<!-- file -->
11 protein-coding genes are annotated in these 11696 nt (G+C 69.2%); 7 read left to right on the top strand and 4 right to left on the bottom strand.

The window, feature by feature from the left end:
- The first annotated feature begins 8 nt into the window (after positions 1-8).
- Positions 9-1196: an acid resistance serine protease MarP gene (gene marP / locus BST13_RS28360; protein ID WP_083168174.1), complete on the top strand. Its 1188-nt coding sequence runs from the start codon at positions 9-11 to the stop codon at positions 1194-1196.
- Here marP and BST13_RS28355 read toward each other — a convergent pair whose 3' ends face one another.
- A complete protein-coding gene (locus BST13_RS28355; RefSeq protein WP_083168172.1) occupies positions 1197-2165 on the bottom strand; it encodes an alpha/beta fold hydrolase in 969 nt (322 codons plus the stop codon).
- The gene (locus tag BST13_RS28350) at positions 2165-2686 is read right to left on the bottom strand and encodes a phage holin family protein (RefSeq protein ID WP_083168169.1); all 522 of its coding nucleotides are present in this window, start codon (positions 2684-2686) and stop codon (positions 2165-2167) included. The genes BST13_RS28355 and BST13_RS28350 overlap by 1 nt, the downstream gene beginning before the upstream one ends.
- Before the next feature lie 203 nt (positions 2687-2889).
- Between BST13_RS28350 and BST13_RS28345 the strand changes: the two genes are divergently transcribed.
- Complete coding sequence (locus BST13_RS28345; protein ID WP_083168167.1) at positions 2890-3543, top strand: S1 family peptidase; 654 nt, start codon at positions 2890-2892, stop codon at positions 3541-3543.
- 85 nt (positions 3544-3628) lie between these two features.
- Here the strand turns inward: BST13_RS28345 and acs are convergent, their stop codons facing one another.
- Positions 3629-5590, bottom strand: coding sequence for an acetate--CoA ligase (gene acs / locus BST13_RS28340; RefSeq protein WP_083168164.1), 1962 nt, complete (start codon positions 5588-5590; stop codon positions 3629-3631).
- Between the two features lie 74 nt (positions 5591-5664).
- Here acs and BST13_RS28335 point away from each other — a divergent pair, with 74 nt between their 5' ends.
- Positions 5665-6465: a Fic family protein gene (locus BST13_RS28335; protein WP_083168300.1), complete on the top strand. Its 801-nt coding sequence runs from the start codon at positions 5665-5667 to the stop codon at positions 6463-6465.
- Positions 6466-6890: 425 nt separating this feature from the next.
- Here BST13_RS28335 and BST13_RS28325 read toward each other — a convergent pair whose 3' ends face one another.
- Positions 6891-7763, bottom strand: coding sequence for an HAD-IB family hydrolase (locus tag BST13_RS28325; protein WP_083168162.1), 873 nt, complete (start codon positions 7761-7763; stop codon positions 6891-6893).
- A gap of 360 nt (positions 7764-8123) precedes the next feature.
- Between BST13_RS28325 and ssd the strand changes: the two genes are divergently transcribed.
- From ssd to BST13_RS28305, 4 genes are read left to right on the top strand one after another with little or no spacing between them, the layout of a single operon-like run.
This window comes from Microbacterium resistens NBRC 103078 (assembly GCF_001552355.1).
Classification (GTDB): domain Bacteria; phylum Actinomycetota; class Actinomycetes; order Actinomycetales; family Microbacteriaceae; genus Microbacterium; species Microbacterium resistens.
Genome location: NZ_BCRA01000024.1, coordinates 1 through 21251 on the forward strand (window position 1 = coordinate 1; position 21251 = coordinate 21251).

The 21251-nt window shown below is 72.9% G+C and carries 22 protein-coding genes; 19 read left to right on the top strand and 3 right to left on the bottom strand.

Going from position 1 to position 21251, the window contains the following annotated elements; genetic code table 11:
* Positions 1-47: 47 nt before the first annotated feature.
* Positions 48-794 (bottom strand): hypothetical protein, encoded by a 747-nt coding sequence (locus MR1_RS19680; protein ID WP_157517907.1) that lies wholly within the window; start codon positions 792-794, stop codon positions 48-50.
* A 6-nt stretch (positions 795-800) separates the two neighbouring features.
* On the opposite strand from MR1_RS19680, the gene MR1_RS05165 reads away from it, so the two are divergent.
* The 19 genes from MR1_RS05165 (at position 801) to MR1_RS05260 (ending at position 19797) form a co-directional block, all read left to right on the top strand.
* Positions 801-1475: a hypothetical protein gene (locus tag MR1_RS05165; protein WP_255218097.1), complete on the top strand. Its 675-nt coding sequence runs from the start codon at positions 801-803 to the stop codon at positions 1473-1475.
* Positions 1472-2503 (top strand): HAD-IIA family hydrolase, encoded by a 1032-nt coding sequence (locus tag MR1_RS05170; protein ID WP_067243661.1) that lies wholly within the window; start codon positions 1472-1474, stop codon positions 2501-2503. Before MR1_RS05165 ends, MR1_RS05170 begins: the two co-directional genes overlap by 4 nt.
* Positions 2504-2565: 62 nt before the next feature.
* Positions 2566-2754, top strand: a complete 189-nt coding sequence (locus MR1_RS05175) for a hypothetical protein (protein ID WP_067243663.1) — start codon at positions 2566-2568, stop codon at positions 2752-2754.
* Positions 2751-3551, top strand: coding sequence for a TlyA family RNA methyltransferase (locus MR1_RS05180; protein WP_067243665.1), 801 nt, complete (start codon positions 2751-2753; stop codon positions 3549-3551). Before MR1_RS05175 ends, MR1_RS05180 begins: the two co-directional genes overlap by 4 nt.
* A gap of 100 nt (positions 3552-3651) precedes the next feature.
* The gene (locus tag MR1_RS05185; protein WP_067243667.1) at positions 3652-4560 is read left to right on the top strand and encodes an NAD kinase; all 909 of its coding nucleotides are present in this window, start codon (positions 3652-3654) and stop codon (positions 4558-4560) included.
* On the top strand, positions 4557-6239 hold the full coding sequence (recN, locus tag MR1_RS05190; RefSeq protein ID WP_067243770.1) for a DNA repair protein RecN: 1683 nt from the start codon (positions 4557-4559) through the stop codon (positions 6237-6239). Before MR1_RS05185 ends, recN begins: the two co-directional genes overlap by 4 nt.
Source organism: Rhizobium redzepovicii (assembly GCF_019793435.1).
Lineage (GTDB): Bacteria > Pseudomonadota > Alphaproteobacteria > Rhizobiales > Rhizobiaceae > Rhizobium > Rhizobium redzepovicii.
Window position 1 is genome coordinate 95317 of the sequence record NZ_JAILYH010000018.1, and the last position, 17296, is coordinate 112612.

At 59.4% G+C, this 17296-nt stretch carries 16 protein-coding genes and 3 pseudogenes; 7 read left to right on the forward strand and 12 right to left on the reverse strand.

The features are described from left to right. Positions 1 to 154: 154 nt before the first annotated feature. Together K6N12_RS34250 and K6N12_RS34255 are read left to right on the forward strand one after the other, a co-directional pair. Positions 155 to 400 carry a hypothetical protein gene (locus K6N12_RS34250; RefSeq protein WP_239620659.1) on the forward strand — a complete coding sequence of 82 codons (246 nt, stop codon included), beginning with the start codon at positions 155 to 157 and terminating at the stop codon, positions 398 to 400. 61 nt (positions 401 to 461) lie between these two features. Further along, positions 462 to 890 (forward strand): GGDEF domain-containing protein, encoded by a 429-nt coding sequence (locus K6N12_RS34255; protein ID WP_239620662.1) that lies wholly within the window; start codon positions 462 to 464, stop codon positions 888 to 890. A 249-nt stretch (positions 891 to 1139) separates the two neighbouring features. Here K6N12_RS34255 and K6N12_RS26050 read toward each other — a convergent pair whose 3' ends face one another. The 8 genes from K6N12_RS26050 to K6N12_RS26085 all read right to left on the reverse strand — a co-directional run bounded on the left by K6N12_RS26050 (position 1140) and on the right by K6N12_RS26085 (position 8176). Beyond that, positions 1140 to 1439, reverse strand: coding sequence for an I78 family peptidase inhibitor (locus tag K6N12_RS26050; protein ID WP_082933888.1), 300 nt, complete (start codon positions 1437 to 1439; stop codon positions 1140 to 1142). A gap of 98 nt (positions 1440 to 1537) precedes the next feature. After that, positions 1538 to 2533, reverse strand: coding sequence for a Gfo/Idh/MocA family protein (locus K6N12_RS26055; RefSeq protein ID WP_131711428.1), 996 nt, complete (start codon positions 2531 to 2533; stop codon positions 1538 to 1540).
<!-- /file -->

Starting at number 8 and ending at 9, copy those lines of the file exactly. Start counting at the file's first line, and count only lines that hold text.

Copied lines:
- Before the next feature lie 203 nt (positions 2687-2889).
- Between BST13_RS28350 and BST13_RS28345 the strand changes: the two genes are divergently transcribed.